Incentives and Financing:Jean-Pierre Dansereau, Quebec Wood Producers Federations, described several possible tools for attaining SFM, including the regulation of private activities, market tools and public subsidies. Sándor Tóth, Pennsylvania State University, advocated the development of an informative and consistent monitoring management system, the construction of a forest cooperative, and the reform of subsidy law and policy. Rogério Carneiro de Miranda, Proleña Trees, Water and People, described forest replacement associations in Brazil and Nicaragua, where private investment helps: plantations meet fuel wood demand; crop diversification; and the creation of employment and business opportunities. Peter Lowe, FAO, advocated the use of plantations in Africa and called for the creation of incentives, short-term financing and the development of plantation databases.
Science, Technology and Institutional Development:Osvaldo Encinas, University of the Andes, said institutional development is needed to increase the benefits that are derived from forest science and technology.Daniel Guimier, Forest Engineering Research Institute of Canada, identified priorities that guide forest engineering research, including the optimization of product value, environmental protection, communication and the development of human capital. Jim Ball, independent forestry consultant, proposed that technical writing courses be incorporated into forestry education, and advocated continuing professional education and distance learning.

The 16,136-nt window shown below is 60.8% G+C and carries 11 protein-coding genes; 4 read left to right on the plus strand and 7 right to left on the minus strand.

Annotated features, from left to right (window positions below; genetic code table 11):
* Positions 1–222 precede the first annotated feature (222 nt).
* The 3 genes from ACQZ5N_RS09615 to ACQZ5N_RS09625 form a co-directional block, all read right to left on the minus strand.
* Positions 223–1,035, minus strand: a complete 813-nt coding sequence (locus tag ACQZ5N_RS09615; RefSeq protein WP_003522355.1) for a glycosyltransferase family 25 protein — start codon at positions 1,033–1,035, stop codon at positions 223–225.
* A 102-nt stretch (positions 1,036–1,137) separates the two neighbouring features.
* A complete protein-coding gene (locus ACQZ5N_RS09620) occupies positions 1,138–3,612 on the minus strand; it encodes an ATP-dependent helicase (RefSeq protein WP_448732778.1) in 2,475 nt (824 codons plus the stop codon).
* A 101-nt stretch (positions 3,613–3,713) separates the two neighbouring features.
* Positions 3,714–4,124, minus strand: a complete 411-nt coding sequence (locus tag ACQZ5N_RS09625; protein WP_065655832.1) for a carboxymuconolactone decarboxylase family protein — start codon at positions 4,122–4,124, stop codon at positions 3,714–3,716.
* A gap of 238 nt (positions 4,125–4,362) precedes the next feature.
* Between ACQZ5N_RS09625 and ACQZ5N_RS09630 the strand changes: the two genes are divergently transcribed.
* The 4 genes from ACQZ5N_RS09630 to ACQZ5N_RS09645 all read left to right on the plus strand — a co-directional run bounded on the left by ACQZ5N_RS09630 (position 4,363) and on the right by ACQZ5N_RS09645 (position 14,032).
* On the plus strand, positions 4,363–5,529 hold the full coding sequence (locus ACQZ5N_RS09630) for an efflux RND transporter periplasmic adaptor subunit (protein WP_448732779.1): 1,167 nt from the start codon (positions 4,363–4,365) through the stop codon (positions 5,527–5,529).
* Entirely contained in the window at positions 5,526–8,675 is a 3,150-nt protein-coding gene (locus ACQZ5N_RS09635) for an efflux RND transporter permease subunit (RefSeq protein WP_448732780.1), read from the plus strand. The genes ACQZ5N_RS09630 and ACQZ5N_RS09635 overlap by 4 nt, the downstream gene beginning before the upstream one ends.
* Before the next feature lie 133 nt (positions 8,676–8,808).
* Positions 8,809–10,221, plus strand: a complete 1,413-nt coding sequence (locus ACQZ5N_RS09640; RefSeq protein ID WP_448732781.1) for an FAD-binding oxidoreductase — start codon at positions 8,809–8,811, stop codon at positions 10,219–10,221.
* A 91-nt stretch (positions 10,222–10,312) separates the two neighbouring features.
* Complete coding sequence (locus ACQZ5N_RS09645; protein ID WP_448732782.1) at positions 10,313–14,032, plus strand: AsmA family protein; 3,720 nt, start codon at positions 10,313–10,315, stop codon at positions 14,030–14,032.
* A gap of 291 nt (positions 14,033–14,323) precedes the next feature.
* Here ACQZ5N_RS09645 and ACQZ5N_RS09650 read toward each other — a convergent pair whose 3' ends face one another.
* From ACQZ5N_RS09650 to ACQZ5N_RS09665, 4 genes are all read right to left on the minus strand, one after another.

Enterprise Partnerships:Solange Nadeau, Natural Resources Canada, discussed community paper plant ownership in Canada, noting it helps increase capabilities of communities and flexibility of policy-makers. James Mayers, International Institute for Environment and Development, and Christine Holding Anyonge, FAO, reviewed the impacts of corporate small-holder forestry partnerships. They said the benefits for businesses include improved profitability, public image, management performance and overall market position. Jocelyn Lessard, Conference of Forestry Cooperatives in Quebec, discussed the potential of forest cooperatives to ensure the equitable distribution of forest benefits, combat poverty and respond to local communities' needs.